Bobbie (bobbie572002) | 1084 comments Alias -- that is pretty funny because I do the same thing. As in -- read the book and then read the notes.
Reading the notes first spoils it.


message 31: by Bobbie (new)

Bobbie (bobbie572002) | 1084 comments madrano wrote: "I wanted to add the same thing Barbara noted, Henry Ford actually said, "History is Bunk." Here's a note about the statement. http://www.phrases.org.uk/meanings/18...

deb"


Thanks Deb,
OK -- so it appears that he meant that one should live in the present not in the past. I agree, however, I don't think that precludes knowing history.


message 32: by Alias Reader (new)

Alias Reader (aliasreader) | 17741 comments Bobbie57 wrote: "Alias -- that is pretty funny because I do the same thing. As in -- read the book and then read the notes.
Reading the notes first spoils it."


-----------

Great minds....and all that. ;)


message 33: by Alias Reader (new)

Alias Reader (aliasreader) | 17741 comments Bobbie57 wrote:
OK -- so it appears that he meant that one should live in the present not in the past. I agree, however, I don't think that precludes knowing history...."
--------------

I agree 100% with you, Barbara. How would we avoid making the same mistakes over and over again?

As to the phrase in the context of the book, they've brainwashed the populace. They don't want them thinking or philosophizing about anything. That only leads to questioning. It's better to have a clean slate and not look back on history. Unless it is to degrade the way things were.


message 34: by Julie (new)

Julie (readerjules) | 1216 comments Alias Reader wrote: "As to the phrase in the context of the book, they've brainwashed the populace. They don't want them thinking or philosophizing about anything. That only leads to questioning. It's better to have a clean slate and not look back on history. Unless it is to degrade the way things were."

Yep. They might get too many ideas if they think about something other than the way things are now for them. That wouldn't work too well with the brainwashing.


message 35: by J (new)

J (blkdoggy) | 131 comments Thank you ladies for the links. Kewl Pink Monkey, I's like da name. I was actually going to look on B&N for the cliff notes.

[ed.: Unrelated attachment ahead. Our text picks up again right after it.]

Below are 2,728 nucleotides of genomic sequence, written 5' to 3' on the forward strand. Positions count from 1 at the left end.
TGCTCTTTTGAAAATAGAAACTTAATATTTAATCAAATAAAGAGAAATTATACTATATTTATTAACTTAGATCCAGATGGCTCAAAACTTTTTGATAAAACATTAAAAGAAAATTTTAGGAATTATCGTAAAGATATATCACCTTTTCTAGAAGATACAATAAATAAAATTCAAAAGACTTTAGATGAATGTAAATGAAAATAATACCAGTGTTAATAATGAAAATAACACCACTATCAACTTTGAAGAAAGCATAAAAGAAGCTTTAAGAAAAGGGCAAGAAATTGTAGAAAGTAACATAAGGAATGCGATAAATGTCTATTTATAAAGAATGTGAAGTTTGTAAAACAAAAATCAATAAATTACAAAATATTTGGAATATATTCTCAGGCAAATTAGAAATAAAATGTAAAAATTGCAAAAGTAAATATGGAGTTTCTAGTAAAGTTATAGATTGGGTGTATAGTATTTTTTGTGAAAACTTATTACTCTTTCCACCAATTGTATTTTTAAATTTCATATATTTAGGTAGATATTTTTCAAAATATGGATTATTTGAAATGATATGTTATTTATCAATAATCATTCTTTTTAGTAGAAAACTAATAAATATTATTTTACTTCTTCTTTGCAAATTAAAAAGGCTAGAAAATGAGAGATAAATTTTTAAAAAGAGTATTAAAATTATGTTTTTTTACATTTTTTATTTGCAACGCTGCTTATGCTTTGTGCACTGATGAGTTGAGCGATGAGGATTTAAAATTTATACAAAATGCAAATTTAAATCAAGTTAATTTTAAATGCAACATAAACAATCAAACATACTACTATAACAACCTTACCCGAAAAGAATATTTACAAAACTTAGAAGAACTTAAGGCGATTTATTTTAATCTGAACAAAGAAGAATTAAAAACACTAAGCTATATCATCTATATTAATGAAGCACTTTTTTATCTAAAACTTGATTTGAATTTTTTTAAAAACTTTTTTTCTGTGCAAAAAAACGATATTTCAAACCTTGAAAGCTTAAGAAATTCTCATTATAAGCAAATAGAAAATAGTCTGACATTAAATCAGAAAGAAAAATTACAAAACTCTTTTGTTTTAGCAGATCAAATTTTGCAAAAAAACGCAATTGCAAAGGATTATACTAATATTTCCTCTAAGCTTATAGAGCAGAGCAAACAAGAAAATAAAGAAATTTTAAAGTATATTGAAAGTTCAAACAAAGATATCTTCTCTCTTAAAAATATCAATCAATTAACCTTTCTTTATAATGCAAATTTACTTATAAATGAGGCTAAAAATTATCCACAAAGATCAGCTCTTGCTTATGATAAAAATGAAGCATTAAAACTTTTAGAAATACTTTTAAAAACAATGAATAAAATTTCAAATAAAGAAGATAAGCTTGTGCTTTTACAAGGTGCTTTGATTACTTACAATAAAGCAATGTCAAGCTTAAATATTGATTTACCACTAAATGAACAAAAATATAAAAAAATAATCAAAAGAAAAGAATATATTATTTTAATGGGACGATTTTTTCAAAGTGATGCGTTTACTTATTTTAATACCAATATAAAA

In reference to the 'History is Bunk' I was thinking the same thing, not to live in the past but look to the future. But lest we forget.
'Those who do not learn from history are doomed to repeat it' George Santanaya


message 36: by J (new)

J (blkdoggy) | 131 comments Julie wrote: "Alias Reader wrote: they've brainwashed the populace. They don't want them thinking or philosophizing about anything.

That's always been my problem I think too much and question everything. Not a good mix with religion or government. : )



message 37: by Mike (last edited Sep 05, 2010 04:45PM) (new)

Mike (mikesgoodreads) | 294 comments Chapters 3,4 and 5

Chapter 3
1. How do the children play together? What is childhood like?
They are made to be sexual with each other. I think it's so the are conditioned to feel like their bodies are not theirs bit everybodys. They are conditioned to likes and dislikes, certain behaviors and mindsets in brutal and insidious ways. "They'll be safe from books and botany all their lives". Craaa eeee peeee!

2. How is our world depicted? How do we get from here to there?
Dirty, barbaric, and backward. There were descriptions of a family were it was like a squalid germ factory. Which it sorta is, LoL. I don't mean that the way it might sound but, you know, life is messy. It's like when I drink water from the tap I expect it not to be 100% pure. Who knows what's all in there. But it's refreshing just the same. Thing about a society like that, if a germ ever did get loose they'd drop like flies. Immune systems are like muscles I think. In BNW they have a sterile, cold and high strung (without the soma) existence.        

3. Why must games be so complex in this society?
To increase consumerism.

4. Why are strong emotions dangerous? Family relationships? Romance? Religion? Art? Culture?
String emotions would likely be a monkey wrench in the machinery. All that give one a sense of individuality. It's all "unproductive".

5. How is sexuality used in this novel? Do you see any problems with it?
Monogamy is considered bad, I don't know, selfish maybe, and they feel threatened if they desire to be with only one person. From my perspective woman are objectified but that is ever present right here in our "scared old world". Really I guess both genders are objectified in the book. I can't word exactly what I mean here. One problem with sexuality I see in the book is ideally ones own sexual behavior should be in alignment with their own morals or value system. I just now realized that one thing about sexuality in the society is it's never for procreation.

6. What does Mustapha Mond do? What is his relationship to history?